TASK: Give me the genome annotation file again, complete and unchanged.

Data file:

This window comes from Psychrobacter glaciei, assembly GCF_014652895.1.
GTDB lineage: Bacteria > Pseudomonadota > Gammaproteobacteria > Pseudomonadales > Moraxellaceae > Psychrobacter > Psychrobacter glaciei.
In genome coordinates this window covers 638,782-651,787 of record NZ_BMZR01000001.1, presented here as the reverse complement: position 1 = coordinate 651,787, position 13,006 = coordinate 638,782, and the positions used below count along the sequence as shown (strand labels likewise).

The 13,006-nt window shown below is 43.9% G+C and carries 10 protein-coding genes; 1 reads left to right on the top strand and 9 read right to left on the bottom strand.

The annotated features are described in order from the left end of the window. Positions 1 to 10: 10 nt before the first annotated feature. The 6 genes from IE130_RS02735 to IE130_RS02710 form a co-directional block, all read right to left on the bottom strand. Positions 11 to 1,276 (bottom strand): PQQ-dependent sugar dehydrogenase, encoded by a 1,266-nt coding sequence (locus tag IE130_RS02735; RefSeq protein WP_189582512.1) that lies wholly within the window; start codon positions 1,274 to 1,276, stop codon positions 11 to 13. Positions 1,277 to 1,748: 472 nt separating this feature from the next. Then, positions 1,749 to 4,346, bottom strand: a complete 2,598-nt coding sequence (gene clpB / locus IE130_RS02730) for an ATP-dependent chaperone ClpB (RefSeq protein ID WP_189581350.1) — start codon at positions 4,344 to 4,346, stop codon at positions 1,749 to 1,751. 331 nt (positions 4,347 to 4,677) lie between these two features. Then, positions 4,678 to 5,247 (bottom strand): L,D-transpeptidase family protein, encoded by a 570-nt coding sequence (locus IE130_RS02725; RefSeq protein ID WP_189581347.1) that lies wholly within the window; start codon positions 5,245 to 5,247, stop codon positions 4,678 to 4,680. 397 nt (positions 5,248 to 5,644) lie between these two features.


This window comes from Psychrobacter glaciei, assembly GCF_014652895.1.
GTDB lineage: Bacteria > Pseudomonadota > Gammaproteobacteria > Pseudomonadales > Moraxellaceae > Psychrobacter > Psychrobacter glaciei.
In genome coordinates this window covers 638,782-651,787 of record NZ_BMZR01000001.1, presented here as the reverse complement: position 1 = coordinate 651,787, position 13,006 = coordinate 638,782, and the positions used below count along the sequence as shown (strand labels likewise).

The 13,006-nt window shown below is 43.9% G+C and carries 10 protein-coding genes; 1 reads left to right on the top strand and 9 read right to left on the bottom strand.

The annotated features are described in order from the left end of the window. Positions 1 to 10: 10 nt before the first annotated feature. The 6 genes from IE130_RS02735 to IE130_RS02710 form a co-directional block, all read right to left on the bottom strand. Positions 11 to 1,276 (bottom strand): PQQ-dependent sugar dehydrogenase, encoded by a 1,266-nt coding sequence (locus tag IE130_RS02735; RefSeq protein WP_189582512.1) that lies wholly within the window; start codon positions 1,274 to 1,276, stop codon positions 11 to 13. Positions 1,277 to 1,748: 472 nt separating this feature from the next. Then, positions 1,749 to 4,346, bottom strand: a complete 2,598-nt coding sequence (gene clpB / locus IE130_RS02730) for an ATP-dependent chaperone ClpB (RefSeq protein ID WP_189581350.1) — start codon at positions 4,344 to 4,346, stop codon at positions 1,749 to 1,751. 331 nt (positions 4,347 to 4,677) lie between these two features. Then, positions 4,678 to 5,247 (bottom strand): L,D-transpeptidase family protein, encoded by a 570-nt coding sequence (locus IE130_RS02725; RefSeq protein ID WP_189581347.1) that lies wholly within the window; start codon positions 5,245 to 5,247, stop codon positions 4,678 to 4,680. 397 nt (positions 5,248 to 5,644) lie between these two features.